After your closing or at the end of the year, you should receive a statement from your lender on how much interest and property tax you paid when you paid off your mortgage with the proceeds from the sale. You can also deduct any taxes you paid. Check your closing documents to confirm. If you sold your principal residence in 2017, you would be exempt from paying capital gains taxes on the first $250,000 of gain, or $500,000 if married and filing jointly. To qualify, you must live in the home for two of the preceding five years before you sold to qualify you will not have to pay. Second homes and investment properties do not qualify for this exemption. To calculate your gain, subtract your basis price from your selling price. Your basis amount is the price you paid for the house plus capital improvement you made to the property such as adding a room or a deck. Be sure to keep receipts for improvement you have made every year so that you can add your expenditures for improvements from your buying price to help you avoid the exemption ceiling. for more information on capital gains taxes and home sales.

Home Office Deduction

You can reduce your adjusted gross income and pay fewer taxes by subtracting the cost of maintaining the portion of your home used as an office. Special rules apply. You cannot use the space used as your office for any other purpose. You may only include a percentage of your expenses represented by the size of your office, and more. See Home Office Deduction: a Tax Break for Those Who Work From Home from the IRS.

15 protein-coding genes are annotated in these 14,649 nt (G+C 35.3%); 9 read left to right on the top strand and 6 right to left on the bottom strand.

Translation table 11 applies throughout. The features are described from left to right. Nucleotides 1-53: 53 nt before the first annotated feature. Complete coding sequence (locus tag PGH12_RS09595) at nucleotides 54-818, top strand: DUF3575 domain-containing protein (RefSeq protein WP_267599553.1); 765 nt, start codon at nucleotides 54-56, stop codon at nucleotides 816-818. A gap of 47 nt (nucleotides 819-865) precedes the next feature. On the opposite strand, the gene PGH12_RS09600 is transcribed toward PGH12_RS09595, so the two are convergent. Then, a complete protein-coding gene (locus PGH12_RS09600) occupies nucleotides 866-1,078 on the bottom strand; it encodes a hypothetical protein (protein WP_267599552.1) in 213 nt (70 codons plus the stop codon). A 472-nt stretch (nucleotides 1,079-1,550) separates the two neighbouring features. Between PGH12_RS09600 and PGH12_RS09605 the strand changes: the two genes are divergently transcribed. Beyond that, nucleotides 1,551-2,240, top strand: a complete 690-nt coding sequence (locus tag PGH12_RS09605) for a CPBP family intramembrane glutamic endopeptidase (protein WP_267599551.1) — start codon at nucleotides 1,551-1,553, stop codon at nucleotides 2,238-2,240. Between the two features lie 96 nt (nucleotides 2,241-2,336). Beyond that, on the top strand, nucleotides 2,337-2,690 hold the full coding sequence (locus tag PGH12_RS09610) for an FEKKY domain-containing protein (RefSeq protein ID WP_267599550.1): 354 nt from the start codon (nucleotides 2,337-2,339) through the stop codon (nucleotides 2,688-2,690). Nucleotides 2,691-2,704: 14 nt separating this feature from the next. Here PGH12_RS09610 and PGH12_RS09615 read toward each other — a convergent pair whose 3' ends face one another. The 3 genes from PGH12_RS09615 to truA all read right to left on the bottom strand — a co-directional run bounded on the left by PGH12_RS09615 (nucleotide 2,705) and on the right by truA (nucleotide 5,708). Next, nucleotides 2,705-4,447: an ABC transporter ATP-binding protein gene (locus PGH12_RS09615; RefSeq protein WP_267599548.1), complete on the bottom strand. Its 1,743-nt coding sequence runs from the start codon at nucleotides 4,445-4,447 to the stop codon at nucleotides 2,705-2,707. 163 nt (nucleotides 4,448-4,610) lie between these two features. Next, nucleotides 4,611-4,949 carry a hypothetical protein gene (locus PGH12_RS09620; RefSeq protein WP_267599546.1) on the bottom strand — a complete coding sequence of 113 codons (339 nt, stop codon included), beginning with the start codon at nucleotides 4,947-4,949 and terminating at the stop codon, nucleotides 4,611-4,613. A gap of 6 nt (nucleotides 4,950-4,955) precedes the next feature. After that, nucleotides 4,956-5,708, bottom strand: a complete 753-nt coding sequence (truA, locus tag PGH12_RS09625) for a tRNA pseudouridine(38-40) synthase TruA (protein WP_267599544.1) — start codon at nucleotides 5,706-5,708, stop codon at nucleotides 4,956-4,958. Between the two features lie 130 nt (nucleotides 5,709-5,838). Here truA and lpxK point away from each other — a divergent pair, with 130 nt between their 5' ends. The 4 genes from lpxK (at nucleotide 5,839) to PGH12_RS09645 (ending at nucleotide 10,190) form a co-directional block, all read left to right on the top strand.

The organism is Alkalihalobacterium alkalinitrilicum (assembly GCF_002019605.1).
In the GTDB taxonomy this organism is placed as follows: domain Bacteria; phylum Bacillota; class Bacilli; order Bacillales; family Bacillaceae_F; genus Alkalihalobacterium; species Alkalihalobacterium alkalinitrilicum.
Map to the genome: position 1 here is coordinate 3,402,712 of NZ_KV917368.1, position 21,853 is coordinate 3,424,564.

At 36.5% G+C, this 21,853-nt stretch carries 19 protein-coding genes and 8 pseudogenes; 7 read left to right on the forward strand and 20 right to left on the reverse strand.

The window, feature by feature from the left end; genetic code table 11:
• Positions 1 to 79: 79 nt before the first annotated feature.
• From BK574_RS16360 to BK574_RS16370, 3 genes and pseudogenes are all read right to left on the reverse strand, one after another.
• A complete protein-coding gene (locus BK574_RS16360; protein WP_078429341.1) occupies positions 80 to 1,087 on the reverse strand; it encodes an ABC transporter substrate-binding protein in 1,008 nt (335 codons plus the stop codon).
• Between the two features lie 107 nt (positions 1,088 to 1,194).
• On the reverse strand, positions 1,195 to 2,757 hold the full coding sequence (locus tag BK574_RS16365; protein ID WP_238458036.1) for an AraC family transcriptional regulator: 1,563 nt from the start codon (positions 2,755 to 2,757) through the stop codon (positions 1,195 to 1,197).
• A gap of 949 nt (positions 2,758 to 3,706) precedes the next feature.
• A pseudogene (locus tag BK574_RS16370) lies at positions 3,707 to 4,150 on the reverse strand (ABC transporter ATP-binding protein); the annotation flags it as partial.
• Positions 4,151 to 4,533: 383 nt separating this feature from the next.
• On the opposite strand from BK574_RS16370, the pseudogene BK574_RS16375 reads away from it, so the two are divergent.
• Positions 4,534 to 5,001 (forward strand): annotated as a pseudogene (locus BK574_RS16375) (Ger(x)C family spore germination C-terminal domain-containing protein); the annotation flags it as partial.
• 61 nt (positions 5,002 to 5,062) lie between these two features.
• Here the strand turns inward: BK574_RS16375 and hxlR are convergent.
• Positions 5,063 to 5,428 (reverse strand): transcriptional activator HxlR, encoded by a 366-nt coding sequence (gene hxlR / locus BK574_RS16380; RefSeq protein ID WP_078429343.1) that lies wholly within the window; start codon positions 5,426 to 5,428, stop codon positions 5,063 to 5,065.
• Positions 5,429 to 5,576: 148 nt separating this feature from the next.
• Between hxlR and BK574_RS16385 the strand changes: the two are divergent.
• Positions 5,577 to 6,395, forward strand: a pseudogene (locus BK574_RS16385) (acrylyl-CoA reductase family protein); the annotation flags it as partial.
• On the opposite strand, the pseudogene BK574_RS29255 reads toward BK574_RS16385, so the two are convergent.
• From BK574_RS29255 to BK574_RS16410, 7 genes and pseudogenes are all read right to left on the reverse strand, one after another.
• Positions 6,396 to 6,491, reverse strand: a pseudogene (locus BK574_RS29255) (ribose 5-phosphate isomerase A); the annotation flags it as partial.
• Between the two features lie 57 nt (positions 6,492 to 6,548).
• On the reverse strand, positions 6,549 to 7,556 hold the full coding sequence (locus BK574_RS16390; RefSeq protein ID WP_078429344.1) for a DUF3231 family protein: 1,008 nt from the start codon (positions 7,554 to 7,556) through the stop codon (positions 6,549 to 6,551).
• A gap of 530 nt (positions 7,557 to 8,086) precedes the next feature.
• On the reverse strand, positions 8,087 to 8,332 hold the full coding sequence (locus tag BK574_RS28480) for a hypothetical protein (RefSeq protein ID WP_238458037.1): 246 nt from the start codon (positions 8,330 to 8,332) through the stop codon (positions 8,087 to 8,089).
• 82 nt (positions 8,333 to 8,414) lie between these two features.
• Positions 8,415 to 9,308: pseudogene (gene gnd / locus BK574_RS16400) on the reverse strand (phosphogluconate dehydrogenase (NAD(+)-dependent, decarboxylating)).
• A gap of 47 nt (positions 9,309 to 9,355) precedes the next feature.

Summary

  1. Before the year ends, make sure you have the documentation you will need to claim the tax exemptions and deductions to which you are entitled.
  2. Create a file to keep receipts from home improvements every year in case you will need to increase your base amount to avoid paying capital gains taxes when you sell your home.
  3. Pay close attention to the details of tax reform legislation because it may impact the mortgage interest and property tax deductions for 2018. That way, you can plan accordingly in the year to come.
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About The Author
Steve Cook
Steve Cook is editor and co-publisher of Real Estate Economy Watch. He is a member of the board of the National Association of Real Estate Editors and writes for several leading Web sites, including Inman News. From 1999 to 2007 he was vice president for public affairs at the National Association of Realtors.